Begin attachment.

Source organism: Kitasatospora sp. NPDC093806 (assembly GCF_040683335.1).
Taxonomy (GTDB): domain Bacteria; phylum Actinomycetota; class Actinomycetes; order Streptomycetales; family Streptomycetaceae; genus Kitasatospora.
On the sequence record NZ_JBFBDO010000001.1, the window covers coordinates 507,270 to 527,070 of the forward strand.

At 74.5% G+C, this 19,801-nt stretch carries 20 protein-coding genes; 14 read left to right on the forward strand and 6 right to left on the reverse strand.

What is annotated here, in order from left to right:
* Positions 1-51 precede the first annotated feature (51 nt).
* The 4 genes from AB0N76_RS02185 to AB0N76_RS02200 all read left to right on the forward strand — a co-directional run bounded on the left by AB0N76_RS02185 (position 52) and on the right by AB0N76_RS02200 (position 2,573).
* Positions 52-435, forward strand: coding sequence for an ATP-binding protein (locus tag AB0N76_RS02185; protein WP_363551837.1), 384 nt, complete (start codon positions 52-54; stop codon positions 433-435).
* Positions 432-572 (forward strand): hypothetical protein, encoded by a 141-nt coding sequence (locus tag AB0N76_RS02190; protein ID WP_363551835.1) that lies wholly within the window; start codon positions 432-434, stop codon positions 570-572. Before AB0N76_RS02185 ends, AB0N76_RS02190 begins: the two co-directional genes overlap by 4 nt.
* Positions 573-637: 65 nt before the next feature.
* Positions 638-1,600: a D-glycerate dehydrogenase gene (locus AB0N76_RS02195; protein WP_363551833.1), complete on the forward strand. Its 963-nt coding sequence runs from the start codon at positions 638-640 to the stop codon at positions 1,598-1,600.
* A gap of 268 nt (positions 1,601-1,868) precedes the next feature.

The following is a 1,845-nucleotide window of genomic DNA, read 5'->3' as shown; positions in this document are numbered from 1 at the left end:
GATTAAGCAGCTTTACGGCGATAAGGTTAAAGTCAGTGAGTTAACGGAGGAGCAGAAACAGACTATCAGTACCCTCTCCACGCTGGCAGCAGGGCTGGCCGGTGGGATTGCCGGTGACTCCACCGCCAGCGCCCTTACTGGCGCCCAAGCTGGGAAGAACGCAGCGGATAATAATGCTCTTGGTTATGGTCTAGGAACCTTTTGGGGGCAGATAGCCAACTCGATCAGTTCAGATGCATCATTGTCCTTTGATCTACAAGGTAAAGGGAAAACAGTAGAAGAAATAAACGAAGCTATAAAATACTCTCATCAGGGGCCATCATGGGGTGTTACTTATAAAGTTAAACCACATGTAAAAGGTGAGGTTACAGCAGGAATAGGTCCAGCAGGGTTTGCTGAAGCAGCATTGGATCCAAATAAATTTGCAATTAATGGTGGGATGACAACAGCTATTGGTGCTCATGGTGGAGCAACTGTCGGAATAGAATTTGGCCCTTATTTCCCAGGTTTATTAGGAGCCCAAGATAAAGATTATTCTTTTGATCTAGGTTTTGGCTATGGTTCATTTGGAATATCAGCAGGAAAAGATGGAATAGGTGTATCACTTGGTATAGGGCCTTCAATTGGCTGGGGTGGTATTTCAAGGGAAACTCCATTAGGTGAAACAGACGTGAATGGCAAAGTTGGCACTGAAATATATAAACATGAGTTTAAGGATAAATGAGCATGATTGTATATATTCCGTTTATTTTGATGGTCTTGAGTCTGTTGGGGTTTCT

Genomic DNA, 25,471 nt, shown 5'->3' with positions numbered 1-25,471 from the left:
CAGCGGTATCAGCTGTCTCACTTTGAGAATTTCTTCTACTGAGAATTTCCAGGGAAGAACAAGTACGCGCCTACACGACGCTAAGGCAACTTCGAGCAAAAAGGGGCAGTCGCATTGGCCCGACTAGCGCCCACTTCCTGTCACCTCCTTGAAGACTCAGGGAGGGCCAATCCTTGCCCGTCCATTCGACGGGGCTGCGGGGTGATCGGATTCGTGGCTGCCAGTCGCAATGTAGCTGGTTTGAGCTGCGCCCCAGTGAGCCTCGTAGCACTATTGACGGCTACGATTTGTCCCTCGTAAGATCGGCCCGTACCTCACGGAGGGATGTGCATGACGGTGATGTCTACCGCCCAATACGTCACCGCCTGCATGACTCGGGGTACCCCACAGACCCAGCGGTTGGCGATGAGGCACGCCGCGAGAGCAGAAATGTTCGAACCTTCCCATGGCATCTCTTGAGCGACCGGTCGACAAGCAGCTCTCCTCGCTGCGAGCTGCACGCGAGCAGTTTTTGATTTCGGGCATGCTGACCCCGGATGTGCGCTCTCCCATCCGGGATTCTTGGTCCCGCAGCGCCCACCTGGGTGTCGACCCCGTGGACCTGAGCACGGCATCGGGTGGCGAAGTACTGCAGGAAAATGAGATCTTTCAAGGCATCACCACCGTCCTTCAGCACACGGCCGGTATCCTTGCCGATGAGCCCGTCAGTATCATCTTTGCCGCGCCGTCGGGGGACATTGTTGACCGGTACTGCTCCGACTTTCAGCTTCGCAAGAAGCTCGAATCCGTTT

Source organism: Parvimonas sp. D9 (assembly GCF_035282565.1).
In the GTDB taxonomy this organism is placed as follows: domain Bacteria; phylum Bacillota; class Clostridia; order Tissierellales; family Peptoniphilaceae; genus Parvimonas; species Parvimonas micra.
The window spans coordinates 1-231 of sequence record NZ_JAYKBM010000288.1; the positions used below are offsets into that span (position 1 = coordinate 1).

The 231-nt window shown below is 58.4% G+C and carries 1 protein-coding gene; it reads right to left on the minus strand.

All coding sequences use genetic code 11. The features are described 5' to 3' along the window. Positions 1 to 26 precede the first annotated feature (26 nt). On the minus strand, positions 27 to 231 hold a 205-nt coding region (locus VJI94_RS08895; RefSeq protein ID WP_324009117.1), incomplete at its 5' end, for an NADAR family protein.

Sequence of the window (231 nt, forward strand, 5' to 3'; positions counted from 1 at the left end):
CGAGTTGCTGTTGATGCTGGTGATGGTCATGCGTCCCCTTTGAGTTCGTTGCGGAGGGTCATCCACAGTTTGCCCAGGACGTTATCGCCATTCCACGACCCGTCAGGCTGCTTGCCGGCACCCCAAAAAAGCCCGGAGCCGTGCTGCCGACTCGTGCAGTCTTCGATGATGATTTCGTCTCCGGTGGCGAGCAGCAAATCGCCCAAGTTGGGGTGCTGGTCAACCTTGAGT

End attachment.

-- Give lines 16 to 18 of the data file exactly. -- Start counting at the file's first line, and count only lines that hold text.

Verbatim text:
CAGCGGTATCAGCTGTCTCACTTTGAGAATTTCTTCTACTGAGAATTTCCAGGGAAGAACAAGTACGCGCCTACACGACGCTAAGGCAACTTCGAGCAAAAAGGGGCAGTCGCATTGGCCCGACTAGCGCCCACTTCCTGTCACCTCCTTGAAGACTCAGGGAGGGCCAATCCTTGCCCGTCCATTCGACGGGGCTGCGGGGTGATCGGATTCGTGGCTGCCAGTCGCAATGTAGCTGGTTTGAGCTGCGCCCCAGTGAGCCTCGTAGCACTATTGACGGCTACGATTTGTCCCTCGTAAGATCGGCCCGTACCTCACGGAGGGATGTGCATGACGGTGATGTCTACCGCCCAATACGTCACCGCCTGCATGACTCGGGGTACCCCACAGACCCAGCGGTTGGCGATGAGGCACGCCGCGAGAGCAGAAATGTTCGAACCTTCCCATGGCATCTCTTGAGCGACCGGTCGACAAGCAGCTCTCCTCGCTGCGAGCTGCACGCGAGCAGTTTTTGATTTCGGGCATGCTGACCCCGGATGTGCGCTCTCCCATCCGGGATTCTTGGTCCCGCAGCGCCCACCTGGGTGTCGACCCCGTGGACCTGAGCACGGCATCGGGTGGCGAAGTACTGCAGGAAAATGAGATCTTTCAAGGCATCACCACCGTCCTTCAGCACACGGCCGGTATCCTTGCCGATGAGCCCGTCAGTATCATCTTTGCCGCGCCGTCGGGGGACATTGTTGACCGGTACTGCTCCGACTTTCAGCTTCGCAAGAAGCTCGAATCCGTTT

Source organism: Parvimonas sp. D9 (assembly GCF_035282565.1).
In the GTDB taxonomy this organism is placed as follows: domain Bacteria; phylum Bacillota; class Clostridia; order Tissierellales; family Peptoniphilaceae; genus Parvimonas; species Parvimonas micra.